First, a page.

Published abstract

Non-pharmacological interventions for attention-deficit/hyperactivity disorder (ADHD) delivered in school settings: systematic reviews of quantitative and qualitative research

Published on 2 July 2015

Richardson, M.,Moore, D. A.,Gwernan-Jones, R.,Thompson-Coon, J.,Ukoumunne, O.,Rogers, M.,Whear, R.,Newlove-Delgado, T. V.,Logan, S.,Morris, C.,Taylor, E.,Cooper, P.,Stein, K.,Garside, R.,Ford, T. J.

Health Technol Assess Volume 19 , 2015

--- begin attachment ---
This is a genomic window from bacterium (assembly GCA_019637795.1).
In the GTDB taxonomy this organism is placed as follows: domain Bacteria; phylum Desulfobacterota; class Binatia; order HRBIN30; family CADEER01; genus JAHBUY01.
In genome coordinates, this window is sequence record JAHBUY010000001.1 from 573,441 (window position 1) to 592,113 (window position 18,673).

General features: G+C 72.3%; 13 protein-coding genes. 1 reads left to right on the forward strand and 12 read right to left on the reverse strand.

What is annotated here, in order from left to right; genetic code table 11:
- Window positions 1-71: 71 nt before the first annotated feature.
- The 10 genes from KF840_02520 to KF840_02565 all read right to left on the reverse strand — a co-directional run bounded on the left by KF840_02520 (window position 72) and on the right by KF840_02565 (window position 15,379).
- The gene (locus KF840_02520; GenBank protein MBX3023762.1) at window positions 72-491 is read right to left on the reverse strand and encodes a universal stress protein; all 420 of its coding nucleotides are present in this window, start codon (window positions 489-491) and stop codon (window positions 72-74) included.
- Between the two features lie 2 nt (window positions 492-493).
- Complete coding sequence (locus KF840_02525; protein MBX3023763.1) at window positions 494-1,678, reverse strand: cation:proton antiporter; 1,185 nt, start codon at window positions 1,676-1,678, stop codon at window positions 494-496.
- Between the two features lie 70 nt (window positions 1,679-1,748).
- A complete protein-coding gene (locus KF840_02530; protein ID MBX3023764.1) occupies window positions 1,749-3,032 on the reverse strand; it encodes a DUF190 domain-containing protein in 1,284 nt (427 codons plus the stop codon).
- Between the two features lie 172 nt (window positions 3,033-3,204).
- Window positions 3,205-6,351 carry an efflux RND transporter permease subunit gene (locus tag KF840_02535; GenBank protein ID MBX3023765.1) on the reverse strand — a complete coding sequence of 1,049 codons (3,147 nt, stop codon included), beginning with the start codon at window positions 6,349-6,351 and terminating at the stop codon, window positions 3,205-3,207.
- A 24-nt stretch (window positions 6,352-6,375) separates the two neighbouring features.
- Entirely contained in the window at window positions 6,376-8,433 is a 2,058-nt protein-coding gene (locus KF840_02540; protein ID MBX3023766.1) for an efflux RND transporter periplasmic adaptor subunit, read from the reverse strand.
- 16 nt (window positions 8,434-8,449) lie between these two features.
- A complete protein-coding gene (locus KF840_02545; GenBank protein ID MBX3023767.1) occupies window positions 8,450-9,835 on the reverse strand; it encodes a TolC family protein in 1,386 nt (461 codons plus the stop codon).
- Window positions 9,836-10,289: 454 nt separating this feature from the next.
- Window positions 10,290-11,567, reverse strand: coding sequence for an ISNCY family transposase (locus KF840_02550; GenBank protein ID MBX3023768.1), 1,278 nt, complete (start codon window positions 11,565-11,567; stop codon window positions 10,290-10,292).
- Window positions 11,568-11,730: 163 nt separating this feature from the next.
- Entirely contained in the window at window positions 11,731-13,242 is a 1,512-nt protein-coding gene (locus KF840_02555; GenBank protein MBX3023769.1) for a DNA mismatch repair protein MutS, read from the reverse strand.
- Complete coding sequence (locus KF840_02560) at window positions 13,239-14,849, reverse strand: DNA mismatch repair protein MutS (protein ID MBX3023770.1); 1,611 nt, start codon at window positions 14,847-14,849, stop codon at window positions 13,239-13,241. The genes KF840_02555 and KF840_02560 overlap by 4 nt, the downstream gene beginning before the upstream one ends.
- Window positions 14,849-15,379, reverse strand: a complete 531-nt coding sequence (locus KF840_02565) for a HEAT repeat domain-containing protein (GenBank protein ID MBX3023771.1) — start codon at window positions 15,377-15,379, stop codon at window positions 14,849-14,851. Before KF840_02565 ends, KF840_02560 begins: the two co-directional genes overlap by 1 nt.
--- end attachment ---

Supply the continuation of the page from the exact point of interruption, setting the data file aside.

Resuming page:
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BACKGROUND: Attention-deficit/hyperactivity disorder (ADHD) is a neurodevelopmental disorder characterised by age-inappropriate levels of inattention, impulsivity and hyperactivity. School can be particularly challenging for children with ADHD. Few reviews have considered non-pharmacological interventions in school settings. OBJECTIVES: To assess the effectiveness of non-pharmacological interventions delivered in school settings for pupils with, or at risk of, ADHD and to explore the factors that may enhance, or limit, their delivery. DATA SOURCES: Twenty electronic databases (including PsycINFO, MEDLINE, EMBASE, Education Resources Information Centre, The Cochrane Library and Education Research Complete) were searched from 1980 to February-August 2013. Three separate searches were conducted for four systematic reviews; they were supplemented with forward and backwards citation chasing, website searching, author recommendations and hand-searches of key journals. REVIEW METHODS: The systematic reviews focused on (1) the effectiveness of school-based interventions for children with or at risk of ADHD; (2) quantitative research that explores attitudes towards school-based non-pharmacological interventions for pupils with ADHD; (3) qualitative research investigating the attitudes and experiences of children, teachers, parents and others using ADHD interventions in school settings; and (4) qualitative research exploring the experience of ADHD in school among pupils, their parents and teachers more generally. Methods of synthesis included a random-effects meta-analysis, meta-regression and narrative synthesis for review 1, narrative synthesis for review 2 and meta-ethnography and thematic analysis for reviews 3 and 4. RESULTS: For review 1, 54 controlled trials met the inclusion criteria. For the 36 meta-analysed randomised controlled trials, beneficial effects (p < 0.05) were observed for several symptom and scholastic outcomes. Mean weighted effect sizes ranged from very small (d + < 0.20) to large (d + >/= 0.80), but substantial heterogeneity in effect size estimates across studies was reported. Moderator analyses were not able to clarify which intervention features were linked with effectiveness. For review 2, 28 included studies revealed that educators' attitudes towards interventions ranged in positivity. Most interventions were rated positively or neutrally across different studies. The only intervention that consistently recorded positive attitudes from educators was daily report cards. For review 3, 33 studies met the inclusion criteria. Key findings included tensions regarding the preferred format of interventions, particularly how structured interventions were and the extent to which they are tailored to the child with ADHD. There were mixed views about the impact of interventions, although it was clear that interventions both influence and are influenced by the relationships held by children with ADHD and participants' attitudes towards school and ADHD. For review 4, 34 studies met the inclusion criteria. Key findings included the importance of causal attributions that teachers, parents and pupils made about ADHD symptoms, the decisions teachers made about treatment, the self-perceptions pupils developed about themselves, the role of the classroom environment and stigma in aggravating ADHD symptoms, and the significant barrier to treatment posed by the common presence of conflict in relationships between pupils-teachers, parents-teachers and pupils-peers in relation to ADHD. An overarching synthesis of the four reviews highlighted the importance of the context affecting interventions. It suggested that ADHD psychoeducation and relationship-building skills are potential implications for interventions. LIMITATIONS: The breadth of both interventions and outcomes in the reviewed studies presented a challenge for categorisation, analysis and interpretation in reviews 1-3. Across reviews, relatively few studies were conducted in the UK, limiting the applicability of findings to UK education. In reviews 1 and 2, the poor methodological quality of some included studies was identified as a barrier to establishing effectiveness or comparing attitudes. In review 3 the descriptive analysis used by the majority of studies constrained theorising during synthesis. Studies in review 4 lacked detail regarding important issues like gender, pupil maturity and school level. CONCLUSION: Findings suggest some beneficial effects of non-pharmacological interventions for ADHD used in school settings, but substantial heterogeneity in effect sizes was seen across studies. The qualitative reviews demonstrate the importance of the context in which interventions are used. Future work should consider more rigorous evaluation of interventions, as well as focus on what works, for whom and in which contexts. Gaps in current research present opportunities for the development and testing of standardised tools to describe interventions, agreement on gold-standard outcome measures assessing ADHD behaviour and testing a range of potential moderators alongside intervention trials. STUDY REGISTRATION: This study is registered as PROSPERO CRD42011001716. FUNDING: The National Institute for Health Research Health Technology Assessment programme.